Saturday, 7 July 2018

Sugar Islands - Battles on Guadeloupe

Last week I tried out another scenario for the Sugar Islands book. This time one of the last confrontations on Guadeloupe where the British were held up by the French who had dug in behind the line of one of several rivers which cut the road near Petite Bourg.

The French had mmanaged to prepare trenches and had dug in two small guns which caused the British some discomfort until they found a way to outflank the position.

My scenario had 4 units of British, 16 figures each including the 42nd foot, facing 5 French - 2 Marines, 2 militia and 1 large unit of armed slaves, plus two light guns. The French position was on a slight hill behind a river which was crossed by a bridge. The road forked just in front of the bridge and led off to the right hand table edge where  the river was crossed again by a ford.

Once again I used Jim Purkey's Fife and Drum AWI rules. They are simple, straightforward and work well for this size of game, played over a couple of hours and using a few units a side. The French marines and militia were regulars and well militia, armed slaves moved as militia but fired and fought as Indians. The British were all regulars except the 42nd who fought as Grenadiers, reflecting their shock role.

The game took place at Oldmeldrum on a small 3x4 layout. The British, controlled by me marched up the table and the highlanders and another unit quickly took the road to the ford. The other two units formed up before the bridge and gave the French, commanded by Alastair, something to shoot at. Even at long range with the guns shots began to whittle down the redcoats, but their morale was good and they shrugged off the odd casualty.

The other two units were heading for the ford, screened by thickets of jungle and scrub. Alistair detached two units of militia to head them off and it became a race. One feature of Jim's rules is that the winner of the initiative roll gets to either move or fire first. First fire means incurring morale tests which may leave your opponent shaken or even routed, so once battle is joined it becomes important to decide carefully who does what. The highlanders crossed the ford and deployed into line, unobstructed by the militia who were still rushing down the road. Thus they were ready to engage them the following turn and with several volleys broke them and sent them back down the road.

At the bridge the other two British units, hearing the firing from their left, formed column and began to cross. French cannon fire began to become more telling and once across they were within canister range. One unit broke and ran back over the bridge, leaving the 38th to stand alone.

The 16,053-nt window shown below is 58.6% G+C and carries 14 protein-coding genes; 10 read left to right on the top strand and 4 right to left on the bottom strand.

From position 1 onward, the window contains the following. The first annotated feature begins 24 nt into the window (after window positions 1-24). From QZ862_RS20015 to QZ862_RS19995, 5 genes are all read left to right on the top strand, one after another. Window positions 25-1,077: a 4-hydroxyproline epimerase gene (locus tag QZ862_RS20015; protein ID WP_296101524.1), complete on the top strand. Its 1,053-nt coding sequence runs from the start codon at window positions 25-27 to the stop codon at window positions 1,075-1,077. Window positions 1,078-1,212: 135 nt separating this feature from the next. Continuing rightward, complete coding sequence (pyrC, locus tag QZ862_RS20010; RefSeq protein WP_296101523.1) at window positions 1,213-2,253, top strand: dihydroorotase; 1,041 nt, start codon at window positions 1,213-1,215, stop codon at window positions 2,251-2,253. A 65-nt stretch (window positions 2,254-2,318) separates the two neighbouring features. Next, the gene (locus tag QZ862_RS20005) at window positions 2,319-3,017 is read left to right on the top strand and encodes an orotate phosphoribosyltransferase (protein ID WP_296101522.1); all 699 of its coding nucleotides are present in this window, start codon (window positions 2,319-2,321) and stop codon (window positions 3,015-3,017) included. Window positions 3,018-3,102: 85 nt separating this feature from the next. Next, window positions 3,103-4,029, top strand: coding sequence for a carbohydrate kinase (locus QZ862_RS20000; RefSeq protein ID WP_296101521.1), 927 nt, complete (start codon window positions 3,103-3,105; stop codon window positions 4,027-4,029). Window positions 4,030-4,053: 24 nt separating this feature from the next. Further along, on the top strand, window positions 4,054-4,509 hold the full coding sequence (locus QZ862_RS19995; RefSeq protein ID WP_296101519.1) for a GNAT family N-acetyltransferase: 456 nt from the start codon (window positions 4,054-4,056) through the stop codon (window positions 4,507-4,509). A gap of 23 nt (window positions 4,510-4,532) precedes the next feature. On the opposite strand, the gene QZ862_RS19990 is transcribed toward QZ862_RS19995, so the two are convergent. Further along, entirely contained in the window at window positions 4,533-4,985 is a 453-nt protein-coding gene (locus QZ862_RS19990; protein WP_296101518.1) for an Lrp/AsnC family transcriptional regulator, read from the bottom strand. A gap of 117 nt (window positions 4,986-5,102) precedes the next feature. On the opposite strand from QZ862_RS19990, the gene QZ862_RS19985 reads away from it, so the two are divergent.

By now however the highlanders had arrived on the flank of the French position. Both units of militia had either routed or been shot to pieces and were no longer effective. Alastair was forced to deploy the armed slaves to shore up his position and deploy a unit of marines across the flank of the highlanders and their accompanying line unit. He also decided to try to save one of his guns and hitched it up to a limber to withdraw it.

Back at the bridge the British fixed bayonets and charged into the French defences. The remaining marines were quickly overrun. The highlanders drew claymores and charged into the armed slaves, but as they did so the remaining French marines got off a volley which surprised the accompanying line unit. It failed a morale test (double 0's!) and routed to the rear, leaving the 42nd on their own. However the slaves didn't stand a chance and they tooo turned and fled.

The British suffered 20-25% casualties in their lead units however the two units which failed their morale tests had recovered and were still fresh. The French on the other hand had only one intact marine unit and had suffered heavy casualties amongst the milita and slaves and had lost a gun. With their position taken the battle was over - a fairly historical result!


Chris Gregg said...

Looking good Stuart. The book will be great as we can then see the scenarios in sequence and context and try them for ourselves as a mini-campaign.

stuart insch said...

Cheers Chris,
Working on the campaign rules and will be running thru them one by one once I have drawn the map for this one and the one before!!

Jiminho said...

Well done and al very promising, Stuart.


Colin Ashton said...

looks great Stuart.